Humans have been lured to the ocean for millennia. With an environment that allows for fishing, shipping, defense, recreation, tourism, and many other human activities, coastlines and seas have been vital for human development and have sparked the imagination. However, for some of us, this fascination with the sea is also balanced by an innate fear of the unknown. A flick through a marine life book can reveal alarming diagrams of gulper eels, anglerfish, black-swallowers, and colossal squid that dwell in the inky abyssal depths. Yet, of all oceanic organisms, surely the shark frighten us the most: But are these fears justified?
Fatal shark attacks make headlines, igniting a primal fear of these alleged blood-thirsty beasts. Undeniably, the razor sharp teeth embedded in the broad, robust jaws of a great-white or tiger shark are impressive. Even so, according to the International Shark Attack File, less than half of the 5,213 globally reported shark attacks since 1958 were unprovoked, and only about a quarter were fatal. When you consider the number of people who enter coastal regions every year, that number is surprisingly low. Although few other animals have the threatening physical form of a great-white, there are many other marine life-forms that you are more likely to come across, which can be far more harmful and yet do not invoke such fear and dread.
Jellyfish, corals, and sea anemones belong to one of the simplest animal groups, which possess specialized stinging cells, or nematocysts, for defense and ensnaring other animals for feeding. Despite their simplicity, however, these animals are not all harmless, and a few species possess stinging cells laden with potent venoms, such as the Portuguese man-o-war.
This animal comprises a gas-filled buoyancy float, below which trail a stream of tentacles, some up to six meters long. These tentacles support small structures called polyps, some for feeding, others for reproduction or defence. The venom that is discharged by the man-o-war’s stinging cells, however, also causes immense pain to swimmers who blunder into the drifting tentacles. There are also many dangerous jellyfish: Some are vast, such as the lion’s mane jellyfish, which can be over two meters across and have tentacles over 30 meters long, bearing harmful stinging cells.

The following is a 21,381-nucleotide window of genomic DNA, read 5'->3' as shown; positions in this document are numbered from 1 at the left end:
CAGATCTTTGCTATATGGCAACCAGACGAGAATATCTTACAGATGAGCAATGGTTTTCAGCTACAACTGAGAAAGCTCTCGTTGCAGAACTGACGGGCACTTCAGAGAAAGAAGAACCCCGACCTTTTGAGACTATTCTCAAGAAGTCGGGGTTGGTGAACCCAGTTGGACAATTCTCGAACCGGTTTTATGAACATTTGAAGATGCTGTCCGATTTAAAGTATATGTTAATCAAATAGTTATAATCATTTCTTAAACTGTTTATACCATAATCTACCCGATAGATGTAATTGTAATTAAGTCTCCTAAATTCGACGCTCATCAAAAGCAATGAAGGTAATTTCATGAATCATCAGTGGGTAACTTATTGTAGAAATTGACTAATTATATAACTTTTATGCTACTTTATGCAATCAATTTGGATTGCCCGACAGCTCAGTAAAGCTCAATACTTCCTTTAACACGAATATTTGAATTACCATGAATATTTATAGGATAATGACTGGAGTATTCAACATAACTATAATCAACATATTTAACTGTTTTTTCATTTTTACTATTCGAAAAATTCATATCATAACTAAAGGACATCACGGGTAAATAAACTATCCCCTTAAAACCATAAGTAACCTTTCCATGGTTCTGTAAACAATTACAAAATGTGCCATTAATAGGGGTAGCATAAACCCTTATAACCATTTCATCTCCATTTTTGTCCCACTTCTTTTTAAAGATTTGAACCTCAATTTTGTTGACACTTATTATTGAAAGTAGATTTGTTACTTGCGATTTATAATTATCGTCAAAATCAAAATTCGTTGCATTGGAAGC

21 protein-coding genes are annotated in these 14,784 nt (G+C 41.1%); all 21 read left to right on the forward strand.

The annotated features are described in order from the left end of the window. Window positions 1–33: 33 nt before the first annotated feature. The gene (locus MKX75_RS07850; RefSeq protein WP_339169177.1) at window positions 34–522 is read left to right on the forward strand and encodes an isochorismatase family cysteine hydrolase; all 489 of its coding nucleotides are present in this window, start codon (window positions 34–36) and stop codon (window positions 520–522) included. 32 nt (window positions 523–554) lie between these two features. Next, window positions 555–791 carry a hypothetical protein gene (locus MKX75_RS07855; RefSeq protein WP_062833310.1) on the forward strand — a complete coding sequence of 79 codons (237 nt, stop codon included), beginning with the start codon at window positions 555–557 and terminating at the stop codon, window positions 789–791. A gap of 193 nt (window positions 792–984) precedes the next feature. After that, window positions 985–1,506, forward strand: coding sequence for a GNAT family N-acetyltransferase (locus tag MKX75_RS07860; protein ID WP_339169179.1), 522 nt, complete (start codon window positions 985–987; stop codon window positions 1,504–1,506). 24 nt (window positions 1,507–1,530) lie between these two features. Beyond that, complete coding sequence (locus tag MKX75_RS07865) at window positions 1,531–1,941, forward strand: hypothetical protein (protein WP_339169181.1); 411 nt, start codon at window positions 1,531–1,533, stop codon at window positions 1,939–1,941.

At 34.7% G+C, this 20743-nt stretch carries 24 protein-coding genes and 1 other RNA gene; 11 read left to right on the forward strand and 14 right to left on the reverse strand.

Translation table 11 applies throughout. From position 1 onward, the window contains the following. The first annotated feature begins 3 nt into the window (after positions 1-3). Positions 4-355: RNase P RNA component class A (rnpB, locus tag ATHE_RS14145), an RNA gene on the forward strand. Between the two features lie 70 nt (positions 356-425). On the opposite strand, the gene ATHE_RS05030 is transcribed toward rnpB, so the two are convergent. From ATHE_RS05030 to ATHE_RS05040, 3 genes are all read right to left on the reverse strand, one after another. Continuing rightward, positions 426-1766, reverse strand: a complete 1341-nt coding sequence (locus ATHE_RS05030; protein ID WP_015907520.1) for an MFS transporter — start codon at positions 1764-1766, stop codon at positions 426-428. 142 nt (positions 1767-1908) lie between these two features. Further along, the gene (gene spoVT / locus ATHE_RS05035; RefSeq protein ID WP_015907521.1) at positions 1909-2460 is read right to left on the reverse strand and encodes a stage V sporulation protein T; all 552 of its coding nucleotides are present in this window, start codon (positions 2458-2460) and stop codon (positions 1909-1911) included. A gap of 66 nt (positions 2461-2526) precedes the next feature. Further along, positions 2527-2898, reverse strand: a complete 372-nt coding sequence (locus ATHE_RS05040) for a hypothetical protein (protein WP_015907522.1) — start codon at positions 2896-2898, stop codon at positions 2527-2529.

Others are smaller, such as the Indo-Pacific box jellyfish, which are less than 10cm in diameter and yet possesses stinging cells than can kill an adult in minutes.
Some venomous marine worm species can be found higher up the evolutionary tree, such as the fire worm and bristle worms, which are protected by hollow spines, called setae, capable of causing burning or numbness.
Another large group of invertebrates are the mollusks: Soft bodied animals usually protected by external shells, such as snails and clams, or internal structures as in cuttlefish and squid. All venomous mollusks are marine, and the most dangerous are often of the most beautiful. On the tropical beaches of the South Pacific live the attractive cone shells, which are often collected by unaware beach combers. Feeding on fish at night, these sea snails harpoon their prey with their radula – a hollow, dart-like tooth, loaded with venom. These radula-darts are fired from the cone shell to catch passing fish for feeding, or for deterring a threat, such as a human.
Depending on the species, the venom from a cone shell can vary from a mild sting, to muscle paralysis, to heart failure, or even death. The geographer cone and textile cone are among the most dangerous, and some reports suggest that a quarter of all darts are fatal. Another dangerous mollusk is the blue-ringed octopus of Australia.
When these animals bite, saliva containing the neurotoxin tetrodotoxin is released to paralyze prey. When handled by unsuspecting nature enthusiasts, however, a bite from these small (less than 15cm across) and attractive octopuses can cause numbness, paralysis, and death.
Other invertebrates that are harmful include some starfish, such as the crown-of-thorns, which feed on corals in the Indo-Pacific region.
If a swimmer or snorkeler steps on the spiny skin of these starfish, any cuts or wounds will be injected with a toxin that causes vomiting or fever. Sea urchins are related to starfish, and can also be extremely painful if stepped on: The black long-spined sea urchins have hollow, venom laden spines. Another relation of the starfish is the sea cucumber, some of which have toxic skins and respiratory trees that can be expelled to form a sticky, entangled net to deter predators; these toxins are also known to cause blindness, and can be very poisonous if eaten.